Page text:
Certainly, when we look at the face of Africa, we can see the face of the suffering Jesus emaciated and in pain. It is in this context that grassroots organizations of both church and non-church institutions in Africa forged a peoples’ movement called “caravan”. The caravan is a method of action of the African society speaking truth to power, and confronting power holders about their pent-up agony.  They speak about how predator corporate elites had siphoned their resources while they suffer ala Jesus Christ taking up the cross so that predator states will prosper.

More specifically, they speak of people affected by large scale industry resource grabbing such as the Belgian company SIAT at Cote d’Ivoire taking over 11,000 hectares of land, or Anglo Gold Ashanti, Newmont, Abosso, Golden Star, Adamo, Chirano, or Perseus Gold mining corporations among others at Ghana, taking over more than 25,000 hectares of public lands simultaneously effecting mercury intrusion into river beds destroying potable water sources and the usurpation of village level small scale mining industries, or the large scale agrofuel industries like Senhuile Senethanol in Senegal displacing large communities of pastoralists. Large tracks of African people’s farmlands and forestall areas have been converted to agrofuel industries amidst a backdrop of ricing food prices and famine since 2008 (Friends of the Earth). In Uganda the same biofuel industries drove communities into evacuation. And yet these impoverished states are the same debtor states on top the list of the IMF-WB.

Today, Africa calls on another caravan to look back on its journey thus far, reflecting on lessons learned, actions taken, and challenges overcome. In the commemorative caravan to come this November in time with COP27, a caravan is especially organized for the occasion. With the COP27 to be held in Egypt, a caravan intends to push for the African communities’ demands on climate justice. Among the demands are to repeal Art. 6 of the Paris Agreement, and for developed states to pay the annual US100 Billion polluter’s penalties to least developed countries (LDCs) from year 2020 to 2025. The caravan is invoked to ensure that African authorities defend the positions of the poor in the interstate arena and guide its journey forward with their respective African communities.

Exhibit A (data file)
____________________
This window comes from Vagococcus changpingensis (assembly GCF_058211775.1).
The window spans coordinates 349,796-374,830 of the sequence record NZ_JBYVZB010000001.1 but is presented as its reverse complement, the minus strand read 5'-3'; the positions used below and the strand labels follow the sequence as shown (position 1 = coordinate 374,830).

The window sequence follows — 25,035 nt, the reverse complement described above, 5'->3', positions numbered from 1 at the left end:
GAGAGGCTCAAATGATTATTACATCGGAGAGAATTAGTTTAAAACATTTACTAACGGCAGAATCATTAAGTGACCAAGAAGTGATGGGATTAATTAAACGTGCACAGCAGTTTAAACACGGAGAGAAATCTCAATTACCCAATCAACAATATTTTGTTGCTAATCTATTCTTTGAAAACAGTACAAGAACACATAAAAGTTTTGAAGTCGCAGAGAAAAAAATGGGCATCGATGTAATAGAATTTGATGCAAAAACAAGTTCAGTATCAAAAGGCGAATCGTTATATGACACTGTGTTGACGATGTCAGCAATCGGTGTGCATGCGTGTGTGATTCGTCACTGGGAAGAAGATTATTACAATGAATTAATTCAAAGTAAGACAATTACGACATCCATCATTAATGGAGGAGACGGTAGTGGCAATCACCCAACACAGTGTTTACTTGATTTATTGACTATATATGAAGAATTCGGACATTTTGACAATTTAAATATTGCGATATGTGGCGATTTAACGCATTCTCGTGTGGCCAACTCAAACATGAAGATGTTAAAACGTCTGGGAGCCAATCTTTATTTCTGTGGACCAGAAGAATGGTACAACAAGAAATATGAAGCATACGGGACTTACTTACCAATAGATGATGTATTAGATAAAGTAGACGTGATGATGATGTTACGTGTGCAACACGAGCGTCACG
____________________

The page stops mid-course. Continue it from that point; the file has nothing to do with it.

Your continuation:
Onyejiuwa says: “Caravans mark in the African history serving to guide the journey forward as Africans take to heart their responsibilities to the environment, the society, and the global community.

 Going into the next journey, the African church and non-church actors remain attuned and responsive to the evolving needs of its communities and the publics. It does not back down in the face of disruptions and forge ahead with courage.

Meanwhile, Sinan Ouattara says to Africans: “Push on to victory with all your might.”


Phoebe Zoe Maria U. Sanchez, Ph. D.